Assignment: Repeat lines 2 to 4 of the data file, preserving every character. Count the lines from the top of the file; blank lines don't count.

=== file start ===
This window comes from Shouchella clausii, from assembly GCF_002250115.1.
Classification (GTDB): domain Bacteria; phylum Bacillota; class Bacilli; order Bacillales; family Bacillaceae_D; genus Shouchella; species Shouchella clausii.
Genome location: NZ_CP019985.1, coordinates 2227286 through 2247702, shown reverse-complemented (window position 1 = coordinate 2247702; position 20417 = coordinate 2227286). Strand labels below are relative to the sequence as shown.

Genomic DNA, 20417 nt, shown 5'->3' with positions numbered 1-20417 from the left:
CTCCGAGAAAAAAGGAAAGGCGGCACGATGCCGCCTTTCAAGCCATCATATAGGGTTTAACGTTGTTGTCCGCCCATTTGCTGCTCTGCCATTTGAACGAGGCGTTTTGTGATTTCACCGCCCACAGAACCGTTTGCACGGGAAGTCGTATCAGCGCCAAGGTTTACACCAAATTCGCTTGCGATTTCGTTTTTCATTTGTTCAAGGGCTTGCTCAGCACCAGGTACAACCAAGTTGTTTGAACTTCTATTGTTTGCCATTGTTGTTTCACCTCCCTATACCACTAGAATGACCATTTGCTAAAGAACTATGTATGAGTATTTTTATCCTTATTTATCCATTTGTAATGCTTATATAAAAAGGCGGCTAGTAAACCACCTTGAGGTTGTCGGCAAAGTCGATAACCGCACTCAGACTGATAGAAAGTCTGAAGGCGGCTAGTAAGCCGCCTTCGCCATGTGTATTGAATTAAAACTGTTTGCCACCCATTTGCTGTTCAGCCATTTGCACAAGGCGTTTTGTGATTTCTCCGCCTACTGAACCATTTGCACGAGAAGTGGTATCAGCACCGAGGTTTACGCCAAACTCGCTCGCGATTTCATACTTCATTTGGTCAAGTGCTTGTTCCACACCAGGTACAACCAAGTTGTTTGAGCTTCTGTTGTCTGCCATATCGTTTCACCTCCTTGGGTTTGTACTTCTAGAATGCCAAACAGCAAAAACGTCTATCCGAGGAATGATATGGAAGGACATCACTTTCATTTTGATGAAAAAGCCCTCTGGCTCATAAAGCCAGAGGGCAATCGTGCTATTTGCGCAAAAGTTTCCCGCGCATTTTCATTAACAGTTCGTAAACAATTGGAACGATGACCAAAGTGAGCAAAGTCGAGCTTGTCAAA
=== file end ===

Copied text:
Classification (GTDB): domain Bacteria; phylum Bacillota; class Bacilli; order Bacillales; family Bacillaceae_D; genus Shouchella; species Shouchella clausii.
Genome location: NZ_CP019985.1, coordinates 2227286 through 2247702, shown reverse-complemented (window position 1 = coordinate 2247702; position 20417 = coordinate 2227286). Strand labels below are relative to the sequence as shown.

Genomic DNA, 20417 nt, shown 5'->3' with positions numbered 1-20417 from the left: